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Howard Judd, 71; UCLA women's health researcher

July 29, 2007|Valerie J. Nelson | Times Staff Writer

Dr. Howard Judd, a UCLA researcher who oversaw a groundbreaking national study of the medical problems of older women, and who correctly questioned the early termination of a landmark clinical trial investigating the effects of hormone-replacement therapy for women, has died. He was 71.

Judd, former vice chairman of the department of obstetrics and gynecology at UCLA, died of congestive heart failure July 19 at his Santa Monica home, said his wife, Susan Judd.

He was a principal investigator of the Women's Health Initiative, a sweeping federal study launched in the 1990s, until he retired from UCLA in 2005.

In 2002, the study's clinical trial on hormone-replacement therapy appeared to put women at increased risk for heart attack and stroke and it was called off three years early. Last month -- nearly five years later -- researchers largely reversed their position and concluded that estrogen is beneficial to many, a position that Judd had maintained all along.

"He was a dissenting voice, and it turns out he was right," said Dr. Gautam Chaudhuri, executive chairman of the obstetrics department at UCLA's David Geffen School of Medicine and who considered Judd a mentor.

"Dr. Judd was one of the foremost contributors to women's health research," Chaudhuri said. "He was a brilliant scientist who could look at a basic science development and see how it fit clinically."

One of Judd's early achievements was devising a way to assess the severity of hot flashes, a common effect of menopause. They are marked by a sharp rise in a woman's skin temperature and pulse rate and cause her to perspire heavily. The equipment he developed to objectively measure hot flashes helped him complete "tremendous studies related to estrogen therapy," Chaudhuri said.

Judd was internationally recognized for his research in menopause, endometriosis and polycystic ovarian disease, according to a UCLA release.

He also developed a transdermal patch delivery system for hormones that he believed could negate the risks of stroke, blood clots and heart attacks because patches, compared with tablets or injections, better mimic a woman's natural delivery of estrogen through the bloodstream.

A native of Los Angeles, Howard Lund Judd was born Dec. 28, 1935. His father, George E. Judd, was an obstetrician, and his mother, Emmeline, was a homemaker.

While on a fishing trip, an adolescent Judd watched his father painstakingly remove a fishing hook from a boy's finger, then stitch it up. From that point on, the younger Judd planned to become a doctor.

Growing up in Los Feliz, he became an Eagle Scout, an accomplishment Judd remained proud of throughout his life. He spent three years at Occidental College before going on a two-year Mormon mission to Virginia and North Carolina.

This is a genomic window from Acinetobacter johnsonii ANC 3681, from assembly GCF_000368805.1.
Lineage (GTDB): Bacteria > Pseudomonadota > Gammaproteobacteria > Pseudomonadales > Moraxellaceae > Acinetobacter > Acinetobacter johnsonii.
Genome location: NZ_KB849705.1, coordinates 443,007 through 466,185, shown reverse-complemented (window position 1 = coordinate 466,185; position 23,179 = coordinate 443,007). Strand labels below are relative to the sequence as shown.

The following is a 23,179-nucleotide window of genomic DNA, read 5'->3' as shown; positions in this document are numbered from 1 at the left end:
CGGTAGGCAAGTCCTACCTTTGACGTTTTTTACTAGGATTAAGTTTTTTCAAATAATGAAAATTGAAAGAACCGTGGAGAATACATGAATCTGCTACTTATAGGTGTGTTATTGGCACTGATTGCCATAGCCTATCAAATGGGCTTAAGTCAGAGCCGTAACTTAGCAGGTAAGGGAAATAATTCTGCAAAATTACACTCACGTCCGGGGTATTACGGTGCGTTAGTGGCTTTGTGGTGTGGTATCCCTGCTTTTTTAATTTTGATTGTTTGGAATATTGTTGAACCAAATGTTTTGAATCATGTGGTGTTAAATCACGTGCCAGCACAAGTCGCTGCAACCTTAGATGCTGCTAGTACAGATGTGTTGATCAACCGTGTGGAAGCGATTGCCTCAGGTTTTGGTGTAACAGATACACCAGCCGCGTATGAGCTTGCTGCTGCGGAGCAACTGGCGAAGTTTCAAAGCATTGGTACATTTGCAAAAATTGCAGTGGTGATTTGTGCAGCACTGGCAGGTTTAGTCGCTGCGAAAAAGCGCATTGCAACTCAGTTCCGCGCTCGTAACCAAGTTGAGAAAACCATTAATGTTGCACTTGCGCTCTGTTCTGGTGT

After attending Brigham Young University and earning a medical degree from George Washington University in 1963, he married while interning at Los Angeles County General Hospital. He did his residency in obstetrics and gynecology at Boston Lying-In Hospital at Harvard Medical School and followed it with a two-year fellowship in endocrinology at Massachusetts General Hospital.

In 1970, Judd became a founding faculty member of the UC San Diego medical school's department of obstetrics and gynecology. He joined UCLA seven years later.

At UCLA, Judd was chief of the division of reproductive endocrinology and infertility, and from 1994 to 2003 he was vice chairman of the department of obstetrics and gynecology.

Judd especially enjoyed mentoring medical residents and often helped them study for their board exams, his wife said.

He was named executive director of the division of reproductive endocrinology and infertility at Cedars-Sinai and UCLA medical centers in 1998. He later became chairman of obstetrics and gynecology at Olive View-UCLA Medical Center.

Judd was a tennis player and a golfer who "complained consistently about his game," said Susan Judd, who suspected that her book-loving husband had honed his computer skills just so he could navigate

In addition to his wife, Judd is survived by three daughters, Hilary Judd, Wendy Brenner and Leslie Hamilton; two granddaughters; and his brother, Dr. Lewis Judd, who is chairman of the psychiatry department at UC San Diego.

A memorial service will be held at 2 p.m. Aug. 18 at the UCLA Faculty Center.

Instead of flowers, the family suggests donating to the Obstetrics and Gynecology Research Fund, UCLA Department of Obstetrics and Gynecology, 10833 Le Conte Ave., Box 951740, Los Angeles, CA 90095. Checks should be made payable to the Regents of UC.


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